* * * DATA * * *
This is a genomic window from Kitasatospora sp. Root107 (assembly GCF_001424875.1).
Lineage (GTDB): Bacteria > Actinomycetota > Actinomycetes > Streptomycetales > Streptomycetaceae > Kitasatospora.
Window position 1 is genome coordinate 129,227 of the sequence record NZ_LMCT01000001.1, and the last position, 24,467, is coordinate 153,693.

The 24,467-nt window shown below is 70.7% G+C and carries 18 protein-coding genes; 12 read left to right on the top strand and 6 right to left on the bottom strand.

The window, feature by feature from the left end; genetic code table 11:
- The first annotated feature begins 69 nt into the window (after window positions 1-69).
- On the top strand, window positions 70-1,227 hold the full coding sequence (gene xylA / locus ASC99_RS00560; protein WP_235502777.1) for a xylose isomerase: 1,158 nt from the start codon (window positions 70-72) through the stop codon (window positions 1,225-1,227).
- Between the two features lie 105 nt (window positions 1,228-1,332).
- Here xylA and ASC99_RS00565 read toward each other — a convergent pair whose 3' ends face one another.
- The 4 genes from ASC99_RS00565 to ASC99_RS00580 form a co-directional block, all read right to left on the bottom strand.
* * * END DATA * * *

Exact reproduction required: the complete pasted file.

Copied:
This is a genomic window from Kitasatospora sp. Root107 (assembly GCF_001424875.1).
Lineage (GTDB): Bacteria > Actinomycetota > Actinomycetes > Streptomycetales > Streptomycetaceae > Kitasatospora.
Window position 1 is genome coordinate 129,227 of the sequence record NZ_LMCT01000001.1, and the last position, 24,467, is coordinate 153,693.

The 24,467-nt window shown below is 70.7% G+C and carries 18 protein-coding genes; 12 read left to right on the top strand and 6 right to left on the bottom strand.

The window, feature by feature from the left end; genetic code table 11:
- The first annotated feature begins 69 nt into the window (after window positions 1-69).
- On the top strand, window positions 70-1,227 hold the full coding sequence (gene xylA / locus ASC99_RS00560; protein WP_235502777.1) for a xylose isomerase: 1,158 nt from the start codon (window positions 70-72) through the stop codon (window positions 1,225-1,227).
- Between the two features lie 105 nt (window positions 1,228-1,332).
- Here xylA and ASC99_RS00565 read toward each other — a convergent pair whose 3' ends face one another.
- The 4 genes from ASC99_RS00565 to ASC99_RS00580 form a co-directional block, all read right to left on the bottom strand.